• A focus on alignment to ensure what units and teams do across the organisation is actually what is needed. The cutting of red tape, which is a drain on individual and organisational energy, can help ensure that valuable time is spent on things that actually matter.
  • Building a workplace culture where employees can:
     
    • Plan for breaks and ensure work plans provide planned opportunity for recovery. Waiting for and hoping that things ease up is not a plan and neither is it a realistic aspiration in today’s workplace.
       
    • Build recovery time into their workdays. Managers must see breaks as a productivity tool. Good breaks need not be lengthy. Rather they need to be able to allow staff to re-charge a little. For some, this may be a physical re-charge like a quick walk, for others it could be a relational re-charge such as having a coffee or a chat with a friend. Still others may prefer to browse the web or read a magazine for a few minutes to get a cognitive re-charge. Whatever it may be, employees need to feel that they can take breaks after intensive periods of work so that they can shift focus from achievement to recovery and be more productive moving forward. A constant achievement trajectory is not sustainable.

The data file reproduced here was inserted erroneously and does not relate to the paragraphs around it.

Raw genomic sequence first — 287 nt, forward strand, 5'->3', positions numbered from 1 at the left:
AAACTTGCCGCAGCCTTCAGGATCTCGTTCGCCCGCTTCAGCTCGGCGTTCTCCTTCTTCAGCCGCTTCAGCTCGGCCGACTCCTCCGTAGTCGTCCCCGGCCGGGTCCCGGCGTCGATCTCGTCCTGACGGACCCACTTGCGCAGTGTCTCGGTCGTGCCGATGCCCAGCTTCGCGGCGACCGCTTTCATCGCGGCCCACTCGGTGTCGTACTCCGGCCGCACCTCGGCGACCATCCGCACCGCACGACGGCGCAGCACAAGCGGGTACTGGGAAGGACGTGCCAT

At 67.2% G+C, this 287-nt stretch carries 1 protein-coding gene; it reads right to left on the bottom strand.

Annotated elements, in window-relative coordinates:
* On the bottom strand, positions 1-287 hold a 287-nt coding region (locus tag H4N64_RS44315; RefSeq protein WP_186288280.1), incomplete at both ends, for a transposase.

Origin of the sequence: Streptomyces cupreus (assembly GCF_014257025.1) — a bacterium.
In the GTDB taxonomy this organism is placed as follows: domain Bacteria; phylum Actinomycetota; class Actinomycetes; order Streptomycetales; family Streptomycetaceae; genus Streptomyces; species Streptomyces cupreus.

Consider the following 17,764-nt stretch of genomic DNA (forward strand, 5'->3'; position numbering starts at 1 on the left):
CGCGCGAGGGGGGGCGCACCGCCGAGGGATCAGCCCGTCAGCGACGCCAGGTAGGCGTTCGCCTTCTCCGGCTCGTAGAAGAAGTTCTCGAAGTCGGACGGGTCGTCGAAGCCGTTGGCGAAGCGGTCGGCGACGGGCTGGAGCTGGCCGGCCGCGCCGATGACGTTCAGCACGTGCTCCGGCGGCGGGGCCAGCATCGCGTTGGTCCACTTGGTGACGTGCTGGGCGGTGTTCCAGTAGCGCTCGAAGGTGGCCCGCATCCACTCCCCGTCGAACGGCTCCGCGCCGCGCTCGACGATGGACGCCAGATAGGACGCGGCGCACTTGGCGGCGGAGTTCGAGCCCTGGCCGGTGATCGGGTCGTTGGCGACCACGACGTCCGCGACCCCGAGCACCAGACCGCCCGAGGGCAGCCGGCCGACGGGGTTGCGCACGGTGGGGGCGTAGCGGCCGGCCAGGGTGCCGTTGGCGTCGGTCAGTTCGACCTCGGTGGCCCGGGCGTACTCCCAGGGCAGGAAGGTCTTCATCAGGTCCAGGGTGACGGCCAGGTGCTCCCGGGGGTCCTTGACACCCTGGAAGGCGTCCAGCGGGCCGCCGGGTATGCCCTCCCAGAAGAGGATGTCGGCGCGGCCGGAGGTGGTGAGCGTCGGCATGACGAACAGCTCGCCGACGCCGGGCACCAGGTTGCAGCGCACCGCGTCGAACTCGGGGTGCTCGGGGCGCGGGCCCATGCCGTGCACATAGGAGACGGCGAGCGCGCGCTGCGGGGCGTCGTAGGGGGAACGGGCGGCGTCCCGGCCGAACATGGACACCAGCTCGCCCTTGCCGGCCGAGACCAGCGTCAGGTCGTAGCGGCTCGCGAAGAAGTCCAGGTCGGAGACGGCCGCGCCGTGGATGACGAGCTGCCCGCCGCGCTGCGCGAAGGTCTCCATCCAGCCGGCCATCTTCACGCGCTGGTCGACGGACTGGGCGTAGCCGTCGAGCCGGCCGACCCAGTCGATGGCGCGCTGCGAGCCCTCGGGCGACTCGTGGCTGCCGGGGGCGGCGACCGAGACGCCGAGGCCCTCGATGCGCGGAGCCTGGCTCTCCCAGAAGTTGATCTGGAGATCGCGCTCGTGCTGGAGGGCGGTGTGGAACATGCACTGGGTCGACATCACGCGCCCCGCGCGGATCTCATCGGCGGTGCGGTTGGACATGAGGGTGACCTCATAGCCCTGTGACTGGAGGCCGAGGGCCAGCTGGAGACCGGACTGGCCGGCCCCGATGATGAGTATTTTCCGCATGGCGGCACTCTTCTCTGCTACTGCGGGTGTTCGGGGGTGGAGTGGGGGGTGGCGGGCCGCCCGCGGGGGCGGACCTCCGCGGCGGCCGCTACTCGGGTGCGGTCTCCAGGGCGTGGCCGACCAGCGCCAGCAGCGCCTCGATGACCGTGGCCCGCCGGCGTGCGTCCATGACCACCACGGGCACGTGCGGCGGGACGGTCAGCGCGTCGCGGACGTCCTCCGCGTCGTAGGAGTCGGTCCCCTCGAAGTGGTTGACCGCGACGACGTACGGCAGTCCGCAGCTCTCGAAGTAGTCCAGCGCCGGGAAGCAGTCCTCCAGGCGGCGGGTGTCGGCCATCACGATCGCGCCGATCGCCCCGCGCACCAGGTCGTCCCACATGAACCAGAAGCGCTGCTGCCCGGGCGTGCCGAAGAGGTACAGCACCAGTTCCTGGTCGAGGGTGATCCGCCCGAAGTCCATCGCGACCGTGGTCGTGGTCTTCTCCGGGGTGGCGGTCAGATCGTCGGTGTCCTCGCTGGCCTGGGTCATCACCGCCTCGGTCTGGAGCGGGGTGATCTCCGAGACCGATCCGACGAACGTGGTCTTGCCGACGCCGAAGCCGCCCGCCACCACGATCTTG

• Develop a greater degree of self-awareness and self-management, consider aspects like sleep, nutrition and hydration, and encourage physical movement while at work instead of immobility at the desk. All of which impact on energy levels through the workday.